Flashes, Strobes or Speed-Lites, whatever you choose to call them, are great fun, but they can be a bit of a handful.
These small instant light sources can bring a dynamic look to our images, and if we get the flash off camera the effect is multiplied.
Add more speed-lites, reflectors and backdrops and the possibilities are endless, but one thing that quickly becomes apparent is the way that these small strobes are great at putting light everywhere, especially where you don't want it to go.
The light reflects off the subject, fires out at all sorts of odd angles, bounces off walls and ceilings, causes flare and glare in your lens and lights up backgrounds you want hidden, and misses areas you want to highlight.
Part of the problem is that's its difficult to visualise the shape of the light that comes out of our flash, but luckily with a few simple experiments and a some household bits and pieces we can start to see the light and control it too.
Take a look at the above collage of some images shot of the spread of light from Yongnuo YN560 Mk. 1 flash as I alter the zoom setting in the head. Starting from the top left hand corner, going from left to right then top to bottom, we've got the diffuser head, 24mm, then through to a zoomed in 105mm.
As you can see, although the centre of the light area increases in intensity as you'd expect, there's plenty of stray light spilling out "filling" the rest of the scene. Ok for for most situations, but if you wanted to really sculpt the light we need more control.
Enter the snoot. A simple device that wraps round the flash head to give the light more focus. You can, of course, go out and buy a fancy one, but let's have a look at using some items that you'll have lying around the house right now.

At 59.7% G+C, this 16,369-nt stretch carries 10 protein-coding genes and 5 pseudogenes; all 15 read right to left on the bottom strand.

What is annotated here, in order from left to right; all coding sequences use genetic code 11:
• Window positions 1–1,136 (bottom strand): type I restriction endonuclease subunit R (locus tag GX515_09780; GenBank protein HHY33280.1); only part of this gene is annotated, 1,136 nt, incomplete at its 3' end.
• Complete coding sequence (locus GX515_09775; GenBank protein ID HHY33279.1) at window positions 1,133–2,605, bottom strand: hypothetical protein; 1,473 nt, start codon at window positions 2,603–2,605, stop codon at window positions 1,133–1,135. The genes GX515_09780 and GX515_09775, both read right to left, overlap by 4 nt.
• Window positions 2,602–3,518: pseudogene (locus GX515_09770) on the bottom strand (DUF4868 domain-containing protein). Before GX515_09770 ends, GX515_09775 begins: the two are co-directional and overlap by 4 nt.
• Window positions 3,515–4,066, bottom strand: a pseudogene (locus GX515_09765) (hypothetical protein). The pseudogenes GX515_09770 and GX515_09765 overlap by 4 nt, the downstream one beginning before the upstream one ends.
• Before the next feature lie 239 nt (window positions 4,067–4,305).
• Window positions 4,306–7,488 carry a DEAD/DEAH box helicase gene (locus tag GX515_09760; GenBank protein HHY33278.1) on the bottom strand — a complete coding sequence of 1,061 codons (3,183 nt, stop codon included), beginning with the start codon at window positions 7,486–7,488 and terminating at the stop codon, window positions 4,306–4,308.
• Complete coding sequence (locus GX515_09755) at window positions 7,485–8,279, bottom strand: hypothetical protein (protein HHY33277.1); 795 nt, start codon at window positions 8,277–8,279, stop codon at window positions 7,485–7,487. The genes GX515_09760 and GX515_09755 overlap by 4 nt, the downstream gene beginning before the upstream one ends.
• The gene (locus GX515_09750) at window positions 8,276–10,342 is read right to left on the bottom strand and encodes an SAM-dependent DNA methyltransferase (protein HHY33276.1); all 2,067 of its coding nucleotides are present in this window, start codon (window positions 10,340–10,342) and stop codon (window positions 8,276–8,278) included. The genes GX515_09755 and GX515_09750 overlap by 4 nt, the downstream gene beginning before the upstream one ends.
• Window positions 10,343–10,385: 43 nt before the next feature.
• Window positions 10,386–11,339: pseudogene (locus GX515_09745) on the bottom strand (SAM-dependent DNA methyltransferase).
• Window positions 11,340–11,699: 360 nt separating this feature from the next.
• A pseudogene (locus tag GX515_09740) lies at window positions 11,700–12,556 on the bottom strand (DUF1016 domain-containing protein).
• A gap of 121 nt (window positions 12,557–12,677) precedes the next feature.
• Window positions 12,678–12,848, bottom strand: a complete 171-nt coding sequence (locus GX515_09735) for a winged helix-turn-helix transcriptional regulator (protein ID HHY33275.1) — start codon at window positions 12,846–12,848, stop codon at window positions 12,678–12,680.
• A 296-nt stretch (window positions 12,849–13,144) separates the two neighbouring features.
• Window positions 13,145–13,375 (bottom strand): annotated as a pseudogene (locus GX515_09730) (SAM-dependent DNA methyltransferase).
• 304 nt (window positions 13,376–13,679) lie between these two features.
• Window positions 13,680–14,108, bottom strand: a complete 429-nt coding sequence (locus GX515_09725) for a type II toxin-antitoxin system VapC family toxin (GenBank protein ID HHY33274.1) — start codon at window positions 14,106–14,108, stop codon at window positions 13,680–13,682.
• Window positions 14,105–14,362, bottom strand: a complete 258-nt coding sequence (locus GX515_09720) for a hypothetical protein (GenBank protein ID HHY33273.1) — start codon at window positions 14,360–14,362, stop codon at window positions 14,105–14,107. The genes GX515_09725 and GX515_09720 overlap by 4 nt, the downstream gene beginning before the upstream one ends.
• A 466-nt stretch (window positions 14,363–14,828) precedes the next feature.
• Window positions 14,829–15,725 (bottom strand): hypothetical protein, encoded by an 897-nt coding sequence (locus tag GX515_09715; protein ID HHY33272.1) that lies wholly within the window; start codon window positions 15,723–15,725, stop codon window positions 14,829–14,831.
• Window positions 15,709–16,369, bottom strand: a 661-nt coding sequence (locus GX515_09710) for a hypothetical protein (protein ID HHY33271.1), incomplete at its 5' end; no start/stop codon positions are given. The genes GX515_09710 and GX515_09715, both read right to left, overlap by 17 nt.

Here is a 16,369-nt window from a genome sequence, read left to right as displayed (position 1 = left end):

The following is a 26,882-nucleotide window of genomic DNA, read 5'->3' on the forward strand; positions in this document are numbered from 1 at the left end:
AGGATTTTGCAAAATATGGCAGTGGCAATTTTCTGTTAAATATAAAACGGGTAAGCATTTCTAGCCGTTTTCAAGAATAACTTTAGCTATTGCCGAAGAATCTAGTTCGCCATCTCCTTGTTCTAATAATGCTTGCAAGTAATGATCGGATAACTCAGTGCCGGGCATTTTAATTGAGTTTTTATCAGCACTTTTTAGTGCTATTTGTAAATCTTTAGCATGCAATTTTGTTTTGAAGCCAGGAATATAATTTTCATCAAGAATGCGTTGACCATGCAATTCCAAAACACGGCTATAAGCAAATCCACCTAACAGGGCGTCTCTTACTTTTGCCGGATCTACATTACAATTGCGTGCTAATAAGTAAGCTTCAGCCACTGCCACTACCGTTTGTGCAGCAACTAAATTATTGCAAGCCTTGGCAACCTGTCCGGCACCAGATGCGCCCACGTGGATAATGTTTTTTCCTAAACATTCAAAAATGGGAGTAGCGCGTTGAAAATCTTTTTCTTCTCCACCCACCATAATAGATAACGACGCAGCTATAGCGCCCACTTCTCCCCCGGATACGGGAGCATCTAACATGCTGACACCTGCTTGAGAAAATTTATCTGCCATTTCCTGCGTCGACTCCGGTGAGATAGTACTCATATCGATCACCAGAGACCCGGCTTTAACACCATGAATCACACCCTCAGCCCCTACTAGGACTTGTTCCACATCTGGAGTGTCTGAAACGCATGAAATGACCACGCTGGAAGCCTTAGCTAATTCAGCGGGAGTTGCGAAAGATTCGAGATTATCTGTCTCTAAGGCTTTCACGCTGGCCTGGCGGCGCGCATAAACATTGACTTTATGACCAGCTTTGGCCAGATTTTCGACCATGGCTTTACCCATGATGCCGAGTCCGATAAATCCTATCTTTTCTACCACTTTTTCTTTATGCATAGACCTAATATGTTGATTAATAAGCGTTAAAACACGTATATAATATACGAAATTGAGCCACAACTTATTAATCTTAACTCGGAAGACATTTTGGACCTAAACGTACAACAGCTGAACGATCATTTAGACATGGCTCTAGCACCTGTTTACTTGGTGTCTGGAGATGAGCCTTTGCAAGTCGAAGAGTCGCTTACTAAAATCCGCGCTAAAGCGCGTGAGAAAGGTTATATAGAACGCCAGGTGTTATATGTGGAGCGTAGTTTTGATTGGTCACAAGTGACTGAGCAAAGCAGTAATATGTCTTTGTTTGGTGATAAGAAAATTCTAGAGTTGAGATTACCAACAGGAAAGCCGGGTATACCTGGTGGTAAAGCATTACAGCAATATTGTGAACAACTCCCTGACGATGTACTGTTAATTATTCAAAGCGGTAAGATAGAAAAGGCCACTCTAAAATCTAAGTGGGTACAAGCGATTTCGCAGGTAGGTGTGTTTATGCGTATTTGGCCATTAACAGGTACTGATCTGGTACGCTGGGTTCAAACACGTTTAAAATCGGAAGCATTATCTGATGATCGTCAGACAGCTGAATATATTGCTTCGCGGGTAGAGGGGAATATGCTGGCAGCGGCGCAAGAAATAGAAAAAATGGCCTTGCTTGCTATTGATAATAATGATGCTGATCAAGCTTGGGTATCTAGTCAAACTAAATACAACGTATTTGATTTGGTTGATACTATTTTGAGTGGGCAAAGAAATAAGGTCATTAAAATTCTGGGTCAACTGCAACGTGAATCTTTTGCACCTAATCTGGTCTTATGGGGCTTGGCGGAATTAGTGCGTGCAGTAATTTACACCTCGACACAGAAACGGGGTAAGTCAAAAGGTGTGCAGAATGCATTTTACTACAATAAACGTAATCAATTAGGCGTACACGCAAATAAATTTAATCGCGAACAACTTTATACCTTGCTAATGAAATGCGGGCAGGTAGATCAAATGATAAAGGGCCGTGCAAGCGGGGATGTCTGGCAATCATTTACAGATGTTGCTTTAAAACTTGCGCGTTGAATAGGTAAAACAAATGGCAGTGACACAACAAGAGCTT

Let's have a look at a simple snoot made of a piece of A4 paper wrapped around my flash:
Nice spot, but as you can see from both photographs there's still a lot of spill around the centre of the flash, and the glowing white snoot does quite well at lighting up the rest of the scene, which is just what we don't want.
Next up is a snoot made from silver foil, which shouldn't leak light from the body of the snoot itself:
This was a strange result, I expected the silver foil snoot to do much better, but as you can see it didn't focus the light all that well. I expect that thats because inside the snoot the light is bouncing around at all sorts of angles, and that when it bursts out of the end the light is even more wild than from just a plain flash head.
Now how about a snoot made from a piece of thick black paper:
Success! I had to use the pop-up flash on my camera to take the photo of the black-paper snoot because it was so good at controlling the light. As you can see from the spot it produces, the black-paper snoot is a great performer. Because it's black this snoot won't add an unsightly colour cast, and the density of the paper means that no light leaks out through the substance of the snoot itself.
I made the black-paper snoot from a pack that I got at our local craft store for a few pounds. The A4 piece of paper was wrapped around the flash head then taped in place. It's loose enough to slip on and off, and stores flat in my flash bag. Simple, and very, very cheap.